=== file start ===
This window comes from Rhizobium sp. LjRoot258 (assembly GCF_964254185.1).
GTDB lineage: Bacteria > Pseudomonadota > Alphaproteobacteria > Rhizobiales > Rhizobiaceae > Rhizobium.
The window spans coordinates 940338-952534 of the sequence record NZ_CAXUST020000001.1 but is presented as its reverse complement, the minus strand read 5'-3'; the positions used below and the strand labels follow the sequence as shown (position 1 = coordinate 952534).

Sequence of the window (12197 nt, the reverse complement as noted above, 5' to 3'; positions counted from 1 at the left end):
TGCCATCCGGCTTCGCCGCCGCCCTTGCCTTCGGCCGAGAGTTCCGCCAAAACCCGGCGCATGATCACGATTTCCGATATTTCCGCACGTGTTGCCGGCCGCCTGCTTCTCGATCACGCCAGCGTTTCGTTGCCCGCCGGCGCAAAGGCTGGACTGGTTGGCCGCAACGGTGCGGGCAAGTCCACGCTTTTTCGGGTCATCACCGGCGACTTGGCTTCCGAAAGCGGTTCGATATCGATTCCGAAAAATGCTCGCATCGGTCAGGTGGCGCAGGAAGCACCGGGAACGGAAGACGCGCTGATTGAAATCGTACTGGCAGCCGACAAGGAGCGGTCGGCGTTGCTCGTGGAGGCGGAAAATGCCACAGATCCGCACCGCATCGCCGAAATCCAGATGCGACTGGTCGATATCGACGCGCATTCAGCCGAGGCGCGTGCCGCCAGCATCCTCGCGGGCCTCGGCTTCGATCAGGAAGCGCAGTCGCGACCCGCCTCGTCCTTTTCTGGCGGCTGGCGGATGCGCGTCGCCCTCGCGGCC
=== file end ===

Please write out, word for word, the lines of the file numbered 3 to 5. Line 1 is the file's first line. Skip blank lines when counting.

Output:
The window spans coordinates 940338-952534 of the sequence record NZ_CAXUST020000001.1 but is presented as its reverse complement, the minus strand read 5'-3'; the positions used below and the strand labels follow the sequence as shown (position 1 = coordinate 952534).

Sequence of the window (12197 nt, the reverse complement as noted above, 5' to 3'; positions counted from 1 at the left end):
TGCCATCCGGCTTCGCCGCCGCCCTTGCCTTCGGCCGAGAGTTCCGCCAAAACCCGGCGCATGATCACGATTTCCGATATTTCCGCACGTGTTGCCGGCCGCCTGCTTCTCGATCACGCCAGCGTTTCGTTGCCCGCCGGCGCAAAGGCTGGACTGGTTGGCCGCAACGGTGCGGGCAAGTCCACGCTTTTTCGGGTCATCACCGGCGACTTGGCTTCCGAAAGCGGTTCGATATCGATTCCGAAAAATGCTCGCATCGGTCAGGTGGCGCAGGAAGCACCGGGAACGGAAGACGCGCTGATTGAAATCGTACTGGCAGCCGACAAGGAGCGGTCGGCGTTGCTCGTGGAGGCGGAAAATGCCACAGATCCGCACCGCATCGCCGAAATCCAGATGCGACTGGTCGATATCGACGCGCATTCAGCCGAGGCGCGTGCCGCCAGCATCCTCGCGGGCCTCGGCTTCGATCAGGAAGCGCAGTCGCGACCCGCCTCGTCCTTTTCTGGCGGCTGGCGGATGCGCGTCGCCCTCGCGGCC